Editing Workflow. Or, how I got some of my life back - Part 1.

Let's pretend for a moment that you just had the perfect shoot. Model, wardrobe, makeup, hair, lighting, etc. all simultaneously came together in perfect harmony and you now have a memory card full of amazing images. Your job is cake at this point right? Go home download the images, sit back and pat yourself on the back you're awesome right?

Not necessarily. As you find yourself shooting more consistently good frames throughout a shoot, you will likely also find that it gets harder and harder to make decisions about what to toss, what to keep, and what to post/publish. For some of us who may have a hard time making decisions, or those of us who build an emotional attachment to our images and don't want to delete anything, this may be the most difficult stage of the game.

There is hope though. Editing is in the end simply a series of decisions. You've already started off with a series of decisions. What/who you chose to place in front of your lens. How to light and frame that subject. When to push the button. Editing is simply a continuation of that process. Many choose to disconnect the two stages and I think that is probably the fatal flaw that leads to procrastination, indecision, and ultimately apathy about our output.

Theres a couple of concepts I'd like to introduce at this stage before we get more in depth about image selection, correction and enhancement that will make all of those things easier.

  • Pre-visualization – begin with the end in mind.

  • Output at least SOMETHING right away. This is critical. The shoots not over until it's delivered – even if the client is you. That's right, you are the client when you are shooting for yourself.

These two things for me are extremely closely connected. It's likely that at some time during the shoot or even prior you had a thought or two about what you would like the finished product to look like. You may have said, “man this would look great in black and white,” or “these last couple of looks have been connected by a common color theme, they'd make a good story concept.” Paying attention to that little inner voice has been really beneficial for me. I used to download a shoot and then wait till I finished everything else in front of it before looking it over. By the time I got to that shoot, some of the “feel” of the shoot in my mind was lost. The images were left, but the experience was no longer directly connected to the images because time had passed and other images were more recent in my short term memory. I've been following a different workflow lately that has me doing at least an 85% retouch on an image or two from each look either immediately, or within 24 hours of the shoot. This both commits the final look and feel of the images to memory, and gives me an actual reference image for future corrections and enhancements.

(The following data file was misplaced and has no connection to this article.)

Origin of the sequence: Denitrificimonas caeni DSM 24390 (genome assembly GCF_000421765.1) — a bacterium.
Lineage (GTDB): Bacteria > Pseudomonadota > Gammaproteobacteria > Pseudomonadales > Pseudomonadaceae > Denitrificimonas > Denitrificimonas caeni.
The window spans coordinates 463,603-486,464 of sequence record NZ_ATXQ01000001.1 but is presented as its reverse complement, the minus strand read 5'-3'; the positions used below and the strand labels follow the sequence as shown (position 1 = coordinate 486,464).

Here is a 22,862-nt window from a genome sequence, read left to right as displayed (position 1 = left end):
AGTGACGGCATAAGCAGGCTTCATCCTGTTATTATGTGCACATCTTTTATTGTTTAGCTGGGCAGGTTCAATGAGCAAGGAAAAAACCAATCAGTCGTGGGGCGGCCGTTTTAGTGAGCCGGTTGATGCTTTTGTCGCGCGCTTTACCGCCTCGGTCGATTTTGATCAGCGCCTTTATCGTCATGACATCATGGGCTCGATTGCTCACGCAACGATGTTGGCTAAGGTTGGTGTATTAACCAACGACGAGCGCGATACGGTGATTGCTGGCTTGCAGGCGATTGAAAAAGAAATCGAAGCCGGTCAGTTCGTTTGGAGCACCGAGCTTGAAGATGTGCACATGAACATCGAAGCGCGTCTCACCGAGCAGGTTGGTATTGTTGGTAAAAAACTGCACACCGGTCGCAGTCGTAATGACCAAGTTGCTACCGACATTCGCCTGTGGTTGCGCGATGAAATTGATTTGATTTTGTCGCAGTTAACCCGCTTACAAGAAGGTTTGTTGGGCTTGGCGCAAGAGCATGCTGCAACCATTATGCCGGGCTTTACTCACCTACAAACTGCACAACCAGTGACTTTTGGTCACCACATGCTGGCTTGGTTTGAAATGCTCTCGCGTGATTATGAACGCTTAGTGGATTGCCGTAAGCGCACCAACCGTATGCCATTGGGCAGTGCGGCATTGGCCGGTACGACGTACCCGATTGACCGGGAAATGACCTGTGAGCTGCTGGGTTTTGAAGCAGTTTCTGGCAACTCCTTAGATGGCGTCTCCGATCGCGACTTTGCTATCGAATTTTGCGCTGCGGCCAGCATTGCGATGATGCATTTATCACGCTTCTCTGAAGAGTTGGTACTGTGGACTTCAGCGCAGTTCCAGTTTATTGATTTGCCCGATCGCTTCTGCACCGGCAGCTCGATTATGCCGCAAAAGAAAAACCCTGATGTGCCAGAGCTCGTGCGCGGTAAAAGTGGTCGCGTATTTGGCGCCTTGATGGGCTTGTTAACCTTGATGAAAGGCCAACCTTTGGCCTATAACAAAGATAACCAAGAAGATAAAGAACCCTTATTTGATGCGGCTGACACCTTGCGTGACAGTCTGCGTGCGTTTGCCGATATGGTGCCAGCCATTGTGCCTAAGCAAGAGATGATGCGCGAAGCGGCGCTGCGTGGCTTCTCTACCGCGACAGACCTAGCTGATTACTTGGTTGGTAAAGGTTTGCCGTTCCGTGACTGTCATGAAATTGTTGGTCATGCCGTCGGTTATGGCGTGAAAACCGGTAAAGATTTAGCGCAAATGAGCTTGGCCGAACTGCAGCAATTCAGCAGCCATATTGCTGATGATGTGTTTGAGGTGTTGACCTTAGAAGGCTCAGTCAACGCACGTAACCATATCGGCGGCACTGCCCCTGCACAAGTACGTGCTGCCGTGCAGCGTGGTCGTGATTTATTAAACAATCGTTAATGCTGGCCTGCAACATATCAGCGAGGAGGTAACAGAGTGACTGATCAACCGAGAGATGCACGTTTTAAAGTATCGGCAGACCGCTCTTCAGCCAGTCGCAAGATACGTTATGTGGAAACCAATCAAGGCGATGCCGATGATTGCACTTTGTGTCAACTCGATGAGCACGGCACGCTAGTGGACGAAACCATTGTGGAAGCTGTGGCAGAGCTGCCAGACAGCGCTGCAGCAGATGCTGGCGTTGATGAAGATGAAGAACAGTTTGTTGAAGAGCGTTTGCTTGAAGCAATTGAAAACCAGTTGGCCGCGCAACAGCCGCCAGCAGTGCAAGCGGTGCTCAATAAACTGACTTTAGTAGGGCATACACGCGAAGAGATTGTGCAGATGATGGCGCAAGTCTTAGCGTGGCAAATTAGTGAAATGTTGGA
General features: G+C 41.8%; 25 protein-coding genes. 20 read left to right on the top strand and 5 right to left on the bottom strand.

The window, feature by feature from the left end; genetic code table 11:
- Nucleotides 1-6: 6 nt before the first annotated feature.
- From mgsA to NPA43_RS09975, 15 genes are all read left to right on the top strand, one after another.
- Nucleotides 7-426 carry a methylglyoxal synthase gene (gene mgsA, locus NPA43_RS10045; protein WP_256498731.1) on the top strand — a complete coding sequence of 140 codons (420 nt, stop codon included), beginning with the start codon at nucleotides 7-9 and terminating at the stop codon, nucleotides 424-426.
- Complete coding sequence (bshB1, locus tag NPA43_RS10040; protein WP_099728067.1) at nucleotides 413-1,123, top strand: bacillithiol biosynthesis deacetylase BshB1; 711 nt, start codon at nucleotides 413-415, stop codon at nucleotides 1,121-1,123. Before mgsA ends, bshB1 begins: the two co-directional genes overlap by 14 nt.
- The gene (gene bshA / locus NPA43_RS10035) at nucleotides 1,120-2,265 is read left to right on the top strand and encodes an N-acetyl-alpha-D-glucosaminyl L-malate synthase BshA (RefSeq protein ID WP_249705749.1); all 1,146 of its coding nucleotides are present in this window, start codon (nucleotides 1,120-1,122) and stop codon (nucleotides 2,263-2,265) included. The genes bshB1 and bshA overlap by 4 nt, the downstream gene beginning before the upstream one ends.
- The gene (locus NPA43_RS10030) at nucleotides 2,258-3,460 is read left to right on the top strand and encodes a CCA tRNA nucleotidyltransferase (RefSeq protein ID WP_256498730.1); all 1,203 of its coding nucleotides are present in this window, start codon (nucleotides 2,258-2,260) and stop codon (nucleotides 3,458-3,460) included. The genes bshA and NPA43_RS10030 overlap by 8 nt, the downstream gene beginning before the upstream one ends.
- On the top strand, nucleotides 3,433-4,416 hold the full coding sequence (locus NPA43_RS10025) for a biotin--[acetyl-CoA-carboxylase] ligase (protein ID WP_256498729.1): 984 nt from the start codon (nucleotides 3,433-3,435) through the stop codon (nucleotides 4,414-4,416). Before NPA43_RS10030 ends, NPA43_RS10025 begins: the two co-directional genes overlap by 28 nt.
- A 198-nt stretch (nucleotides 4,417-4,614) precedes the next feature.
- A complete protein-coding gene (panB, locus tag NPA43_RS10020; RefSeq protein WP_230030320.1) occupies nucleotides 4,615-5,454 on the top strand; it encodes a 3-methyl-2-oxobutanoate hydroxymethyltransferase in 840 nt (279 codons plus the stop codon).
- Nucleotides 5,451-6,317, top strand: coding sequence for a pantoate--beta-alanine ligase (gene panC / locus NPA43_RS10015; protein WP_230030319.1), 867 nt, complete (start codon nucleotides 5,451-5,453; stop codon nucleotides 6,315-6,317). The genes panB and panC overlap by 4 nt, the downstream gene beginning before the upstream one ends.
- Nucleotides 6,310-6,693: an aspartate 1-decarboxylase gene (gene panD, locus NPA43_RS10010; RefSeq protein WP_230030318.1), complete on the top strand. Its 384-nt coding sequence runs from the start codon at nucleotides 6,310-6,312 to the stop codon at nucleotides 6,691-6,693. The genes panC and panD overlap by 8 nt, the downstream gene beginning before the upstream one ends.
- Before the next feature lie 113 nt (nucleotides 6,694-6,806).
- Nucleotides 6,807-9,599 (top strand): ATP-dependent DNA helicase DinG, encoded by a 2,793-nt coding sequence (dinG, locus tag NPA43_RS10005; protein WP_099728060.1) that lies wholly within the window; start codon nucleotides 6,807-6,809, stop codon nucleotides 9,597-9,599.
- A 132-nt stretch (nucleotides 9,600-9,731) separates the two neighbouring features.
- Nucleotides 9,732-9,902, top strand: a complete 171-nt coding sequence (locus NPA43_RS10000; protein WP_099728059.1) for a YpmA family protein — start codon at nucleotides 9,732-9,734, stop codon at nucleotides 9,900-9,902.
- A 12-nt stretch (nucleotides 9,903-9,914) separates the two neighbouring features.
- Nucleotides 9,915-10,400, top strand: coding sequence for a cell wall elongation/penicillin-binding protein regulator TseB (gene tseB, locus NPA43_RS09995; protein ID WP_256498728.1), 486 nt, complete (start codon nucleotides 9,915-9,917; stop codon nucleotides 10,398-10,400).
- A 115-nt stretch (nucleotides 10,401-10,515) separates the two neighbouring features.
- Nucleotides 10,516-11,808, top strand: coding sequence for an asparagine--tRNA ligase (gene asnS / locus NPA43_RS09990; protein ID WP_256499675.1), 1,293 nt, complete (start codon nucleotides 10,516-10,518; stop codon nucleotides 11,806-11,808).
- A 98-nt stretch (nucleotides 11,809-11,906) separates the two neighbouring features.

In the near future I'll be discussing the finer points of “culling the flock” … the act of making value based judgements on what makes one image stronger than another. I'll also be discussing the biggest time wasters in the editing/output process, some tools and tricks to speed things up, and why you shouldn't give models direct input/control over your final output.

Stay Tuned.


#photography #creativity #editing #workflow #timemanagement

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© 2019 by Nick Johnson.